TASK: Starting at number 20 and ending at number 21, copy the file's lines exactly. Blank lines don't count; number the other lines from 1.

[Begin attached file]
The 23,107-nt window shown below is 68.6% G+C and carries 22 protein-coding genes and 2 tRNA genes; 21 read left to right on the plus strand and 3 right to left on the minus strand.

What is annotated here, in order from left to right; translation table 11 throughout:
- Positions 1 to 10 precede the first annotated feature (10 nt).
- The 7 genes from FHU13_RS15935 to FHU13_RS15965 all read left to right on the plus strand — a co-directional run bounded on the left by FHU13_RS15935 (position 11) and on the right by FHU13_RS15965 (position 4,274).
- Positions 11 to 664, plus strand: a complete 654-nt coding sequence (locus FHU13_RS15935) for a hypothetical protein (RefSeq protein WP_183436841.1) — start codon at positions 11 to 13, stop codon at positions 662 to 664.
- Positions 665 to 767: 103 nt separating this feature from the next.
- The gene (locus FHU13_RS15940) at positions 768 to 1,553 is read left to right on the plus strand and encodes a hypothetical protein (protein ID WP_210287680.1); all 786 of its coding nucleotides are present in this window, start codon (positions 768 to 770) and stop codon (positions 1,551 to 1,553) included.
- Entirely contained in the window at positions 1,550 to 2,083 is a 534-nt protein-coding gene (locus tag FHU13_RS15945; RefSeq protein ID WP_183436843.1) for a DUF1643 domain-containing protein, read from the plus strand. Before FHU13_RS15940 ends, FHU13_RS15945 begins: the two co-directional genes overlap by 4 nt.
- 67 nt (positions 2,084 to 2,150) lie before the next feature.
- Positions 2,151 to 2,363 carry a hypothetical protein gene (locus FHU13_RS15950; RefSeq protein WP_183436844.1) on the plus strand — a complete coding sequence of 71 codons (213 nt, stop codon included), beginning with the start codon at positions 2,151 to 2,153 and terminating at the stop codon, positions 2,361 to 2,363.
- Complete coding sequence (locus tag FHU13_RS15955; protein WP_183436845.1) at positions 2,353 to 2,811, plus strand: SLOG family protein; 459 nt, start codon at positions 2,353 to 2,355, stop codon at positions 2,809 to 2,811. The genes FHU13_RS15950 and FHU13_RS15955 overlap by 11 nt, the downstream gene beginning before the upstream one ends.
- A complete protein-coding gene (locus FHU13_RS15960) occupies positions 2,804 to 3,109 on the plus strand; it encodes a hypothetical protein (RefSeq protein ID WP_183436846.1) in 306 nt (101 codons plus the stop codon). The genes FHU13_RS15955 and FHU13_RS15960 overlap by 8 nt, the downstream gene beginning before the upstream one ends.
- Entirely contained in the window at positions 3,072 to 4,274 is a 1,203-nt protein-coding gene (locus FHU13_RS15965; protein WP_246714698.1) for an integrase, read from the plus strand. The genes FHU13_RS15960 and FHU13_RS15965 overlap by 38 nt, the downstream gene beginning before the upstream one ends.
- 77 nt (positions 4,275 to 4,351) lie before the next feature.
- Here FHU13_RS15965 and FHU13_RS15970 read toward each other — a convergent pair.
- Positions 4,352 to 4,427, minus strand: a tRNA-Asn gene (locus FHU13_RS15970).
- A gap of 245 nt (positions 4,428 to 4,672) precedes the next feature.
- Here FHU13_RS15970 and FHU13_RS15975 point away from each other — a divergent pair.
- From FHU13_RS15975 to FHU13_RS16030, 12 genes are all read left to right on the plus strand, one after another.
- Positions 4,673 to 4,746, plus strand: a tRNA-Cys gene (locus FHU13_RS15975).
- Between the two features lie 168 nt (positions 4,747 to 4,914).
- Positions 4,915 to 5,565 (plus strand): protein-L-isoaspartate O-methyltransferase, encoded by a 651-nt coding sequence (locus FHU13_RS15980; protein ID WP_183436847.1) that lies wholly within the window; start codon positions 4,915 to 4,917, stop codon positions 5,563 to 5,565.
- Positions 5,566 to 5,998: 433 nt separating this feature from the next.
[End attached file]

- Positions 4,673 to 4,746, plus strand: a tRNA-Cys gene (locus FHU13_RS15975).
- Between the two features lie 168 nt (positions 4,747 to 4,914).